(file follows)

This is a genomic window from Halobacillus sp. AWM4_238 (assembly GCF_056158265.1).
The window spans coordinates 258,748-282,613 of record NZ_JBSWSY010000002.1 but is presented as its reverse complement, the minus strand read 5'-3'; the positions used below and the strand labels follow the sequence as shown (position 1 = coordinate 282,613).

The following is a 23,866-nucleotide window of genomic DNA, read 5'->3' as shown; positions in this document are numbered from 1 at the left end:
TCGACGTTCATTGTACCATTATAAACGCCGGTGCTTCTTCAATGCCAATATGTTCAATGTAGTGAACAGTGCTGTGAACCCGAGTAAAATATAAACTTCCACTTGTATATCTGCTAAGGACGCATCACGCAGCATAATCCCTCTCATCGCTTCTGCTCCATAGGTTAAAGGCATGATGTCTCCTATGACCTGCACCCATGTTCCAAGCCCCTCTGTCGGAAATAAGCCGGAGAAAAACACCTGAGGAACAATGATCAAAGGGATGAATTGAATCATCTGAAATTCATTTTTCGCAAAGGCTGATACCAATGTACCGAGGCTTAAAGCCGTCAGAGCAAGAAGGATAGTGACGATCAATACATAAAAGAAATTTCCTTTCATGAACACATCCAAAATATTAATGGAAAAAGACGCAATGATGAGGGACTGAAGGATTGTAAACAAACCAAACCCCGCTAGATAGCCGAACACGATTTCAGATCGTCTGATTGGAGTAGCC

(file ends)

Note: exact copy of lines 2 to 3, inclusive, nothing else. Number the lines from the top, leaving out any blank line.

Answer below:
The window spans coordinates 258,748-282,613 of record NZ_JBSWSY010000002.1 but is presented as its reverse complement, the minus strand read 5'-3'; the positions used below and the strand labels follow the sequence as shown (position 1 = coordinate 282,613).

The following is a 23,866-nucleotide window of genomic DNA, read 5'->3' as shown; positions in this document are numbered from 1 at the left end: